James Jones

James Ramon Jones (November 6, 1921 – May 9, 1977) was an American novelist known for his explorations of World War II and its aftermath. He won the 1952 National Book Award for his first published novel, From Here to Eternity, which was adapted for the screen immediately and made into a television series a generation later.

Jones was born and raised in Robinson, Illinois. At 17 he enlisted in the Army in 1939 and served in the 25th Infantry Division, 27th Infantry Regiment before and during World War II, first in Hawaii at Schofield Barracks on Oahu, then in combat on Guadalcanal at the Battle of Mount Austen, the Galloping Horse, and the Sea Horse, where he was wounded in his ankle. His decorations include the Bronze Star and Purple Heart. He returned to the US and was discharged in July 1944. He also worked as a journalist covering the Vietnam War.

Medic has obtained the military records of James Jones from the National Archives. Noteworthy in File 1, page 16/17 is the May 1944 typed letter on Red Cross stationary from G.W. Jones to Captain Eugene Mailloux; the June 1944 single-spaced typed letter from Lowney Handy to Captain Mailloux on page 18/19; the June 1944 Home Service Director’s single-spaced typed social history profile on page 21-24.

File 1, File 2, File 3, File 4, File 5.

In the Army Jones decided he would be a writer, or as he put it, “I realized I had been a writer all my life without knowing it or without having written. His wartime experiences inspired some of his most famous works, the so-called war trilogy. He witnessed the Japanese attack on Pearl Harbor, which led to his first published novel, From Here to Eternity (1951). The Thin Red Line (1962) reflected his combat experiences on Guadalcanal and Whistle (posthumous, 1978) was based on his hospital stay in Memphis, Tennessee, recovering from surgery on an ankle he had re-injured on the island.

The 1998 release of the films A Soldier’s Daughter Never Cries, based on the book by his daughter Kaylie, and The Thin Red Line, sparked a revival of interest in James Jones’ life and works. In 2011, Ms. Jones was instrumental in publishing an uncensored edition of James Jones’ From Here to Eternity.

Jones assisted in the 1950 formation of the Handy Writers’ Colony in Marshall, Illinois. Originally conceived as a Utopian commune where budding artists could focus exclusively on their writing projects. Jones assisted in the 1950 formation of the Handy Writers’ Colony in Marshall, Illinois. Originally conceived as a Utopian commune where budding artists could focus exclusively on their writing projects. Several years later the colony dissolved after Handy attacked Gloria Mosolino, whom Jones had married. The couple relocated to France.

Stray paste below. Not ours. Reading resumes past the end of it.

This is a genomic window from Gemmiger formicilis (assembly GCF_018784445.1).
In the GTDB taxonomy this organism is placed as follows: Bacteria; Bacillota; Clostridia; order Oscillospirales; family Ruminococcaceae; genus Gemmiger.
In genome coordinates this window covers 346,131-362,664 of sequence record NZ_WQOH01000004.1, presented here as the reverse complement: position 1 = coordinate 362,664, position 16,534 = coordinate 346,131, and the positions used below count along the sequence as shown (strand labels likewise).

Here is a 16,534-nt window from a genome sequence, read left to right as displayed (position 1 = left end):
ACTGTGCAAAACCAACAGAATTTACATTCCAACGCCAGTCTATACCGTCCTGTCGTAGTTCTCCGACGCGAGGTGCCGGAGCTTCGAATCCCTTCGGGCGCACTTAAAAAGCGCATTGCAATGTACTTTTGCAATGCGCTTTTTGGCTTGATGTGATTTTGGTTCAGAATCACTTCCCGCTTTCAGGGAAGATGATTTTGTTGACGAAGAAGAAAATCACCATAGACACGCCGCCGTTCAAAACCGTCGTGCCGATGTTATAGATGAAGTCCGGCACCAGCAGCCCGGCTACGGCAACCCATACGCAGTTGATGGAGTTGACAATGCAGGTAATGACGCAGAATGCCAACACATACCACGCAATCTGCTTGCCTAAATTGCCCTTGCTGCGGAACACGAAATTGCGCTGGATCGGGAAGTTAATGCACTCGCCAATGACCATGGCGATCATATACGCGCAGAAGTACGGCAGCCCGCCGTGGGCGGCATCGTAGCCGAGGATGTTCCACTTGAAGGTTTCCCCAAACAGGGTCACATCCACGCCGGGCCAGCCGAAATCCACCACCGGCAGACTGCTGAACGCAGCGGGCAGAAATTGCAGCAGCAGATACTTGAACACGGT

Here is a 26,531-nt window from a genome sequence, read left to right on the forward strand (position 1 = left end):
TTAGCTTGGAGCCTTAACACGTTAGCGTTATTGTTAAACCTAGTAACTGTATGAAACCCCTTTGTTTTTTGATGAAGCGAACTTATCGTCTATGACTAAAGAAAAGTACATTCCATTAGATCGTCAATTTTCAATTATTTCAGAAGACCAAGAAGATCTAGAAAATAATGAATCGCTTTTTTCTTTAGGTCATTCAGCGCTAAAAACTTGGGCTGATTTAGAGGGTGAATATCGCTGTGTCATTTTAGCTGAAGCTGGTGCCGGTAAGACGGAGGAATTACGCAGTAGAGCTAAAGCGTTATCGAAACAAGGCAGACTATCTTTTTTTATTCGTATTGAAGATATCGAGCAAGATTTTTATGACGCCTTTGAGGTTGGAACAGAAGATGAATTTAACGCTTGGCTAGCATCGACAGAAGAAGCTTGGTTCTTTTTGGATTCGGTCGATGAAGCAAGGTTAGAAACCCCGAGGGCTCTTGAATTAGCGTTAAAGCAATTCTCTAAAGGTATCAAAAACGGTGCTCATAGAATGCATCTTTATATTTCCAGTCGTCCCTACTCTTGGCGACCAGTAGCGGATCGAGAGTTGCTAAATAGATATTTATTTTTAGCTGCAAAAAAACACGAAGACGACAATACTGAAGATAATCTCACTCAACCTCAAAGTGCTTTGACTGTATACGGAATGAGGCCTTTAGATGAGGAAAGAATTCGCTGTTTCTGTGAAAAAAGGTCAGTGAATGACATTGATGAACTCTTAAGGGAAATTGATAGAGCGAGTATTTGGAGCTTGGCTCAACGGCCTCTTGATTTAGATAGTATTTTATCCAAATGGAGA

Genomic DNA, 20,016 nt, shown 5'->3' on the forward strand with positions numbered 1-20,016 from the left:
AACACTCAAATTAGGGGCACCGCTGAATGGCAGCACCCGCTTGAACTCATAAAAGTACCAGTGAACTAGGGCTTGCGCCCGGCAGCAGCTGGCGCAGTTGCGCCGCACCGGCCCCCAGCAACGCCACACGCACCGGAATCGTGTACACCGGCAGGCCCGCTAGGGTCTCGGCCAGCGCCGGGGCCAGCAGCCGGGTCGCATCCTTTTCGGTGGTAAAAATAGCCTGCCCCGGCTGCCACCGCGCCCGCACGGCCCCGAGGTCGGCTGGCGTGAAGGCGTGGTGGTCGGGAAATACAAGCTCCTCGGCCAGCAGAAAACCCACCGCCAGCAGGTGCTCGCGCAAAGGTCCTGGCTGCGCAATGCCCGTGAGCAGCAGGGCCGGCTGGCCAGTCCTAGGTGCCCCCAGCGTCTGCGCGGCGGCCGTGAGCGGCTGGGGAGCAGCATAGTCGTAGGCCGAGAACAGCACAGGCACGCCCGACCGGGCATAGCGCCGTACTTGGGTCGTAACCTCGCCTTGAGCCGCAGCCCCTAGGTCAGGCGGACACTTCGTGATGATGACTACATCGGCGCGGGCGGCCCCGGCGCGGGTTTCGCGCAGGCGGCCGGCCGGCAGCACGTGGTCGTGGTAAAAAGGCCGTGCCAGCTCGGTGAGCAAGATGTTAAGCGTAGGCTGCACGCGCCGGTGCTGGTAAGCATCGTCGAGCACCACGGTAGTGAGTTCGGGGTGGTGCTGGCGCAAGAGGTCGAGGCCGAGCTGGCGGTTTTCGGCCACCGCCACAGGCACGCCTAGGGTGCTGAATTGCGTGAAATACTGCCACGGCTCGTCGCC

Jones’ first novel They Shall Inherit the Laughter, was a thinly disguised autobiographical novel of his experiences in Robinson immediately after World War II. After several rejections—with various complaints and claims about the work being too shrill and lacking perspective—he abandoned it and began writing From Here to Eternity. Published by 1951; it won the National Book Award for Fiction. The Modern Library Board later named Eternity one of the 100 best novels of the 20th century.

His second published novel, Some Came Running, in contrast to Eternity, was savaged by critics, who were especially harsh about the frequently misspelled words and punctuation errors, unrecognized as a device employed by Jones to evoke the provinciality of the novel’s characters and setting. A 1958  film version of the movie, directed by Vincent Minnelli, with screen play by John Patrick and Arthur Sheekman, and staring Frank Sinatra, Dean martin and Shirley MacLaine, received national and international acclaim. According to Variety, “Jones’ novel has been stripped to essentials…and those are presented in hard clean dialog and incisive situations.”

His novella The Pistol, also drawn from his military experience, received positive reviews. Viet Journal, based on Jone’s one month in Vietnam, was poorly received.

Jones died before completing his last novel, Whistle. He left behind copious notes for Willie Morris to complete the final section. Published in 1978, Whistle completed Jones’s war trilogy From Here to Eternity and The Thin Red Line, of which he wrote: “It will say just about everything I have ever had to say, or will ever have to say, on the human condition of war and what it means to us, as against what we claim it means to us.”

Jones and the writer William Styron–also a WWII vet, although he did not see combat–were close friends. Styron wrote the Introduction to Reaching Eternity, The Letters of James Jones, published by Random House in 1989. It is a richly detailed overview of Jones’ life. Styron comments that Jones, while acknowledging Hemingway’s craft, deplored Hemingway for elevating war, romanticizing it, committing “the artist’s chief sin by betraying the truth.” According to one reviewer, the actual letters were unrewarding.

Jones died in Southampton, New York, of congestive heart failure and is buried in Poxabogue-Evergreen Cemetery, Bridgehampton, New York. His papers are held at the Harry Ransom Center at the University of Texas at Austin. His widow, Gloria, died on June 9, 2006.


Source   Wikipedia

How Good Was James Jones? New York Review of Books

Bill Styron: The Ups and Downs, New York Review of Books

Reaching Eternity: The Letters of James Jones, New York Times book review

New York Times obit  James Jones

New York Times obit Gloria (Mosilino) Jones

Kirkus Review of Viet Journal

Kirkus Review of The Pistol

Kirkus Review of Some Came Running

A Soldier’s Daughter movie trailer

The Thin Red Line movie trailer

The Thin Red Line movie review  The Guardian

From Here to Eternity at 70  The Guardian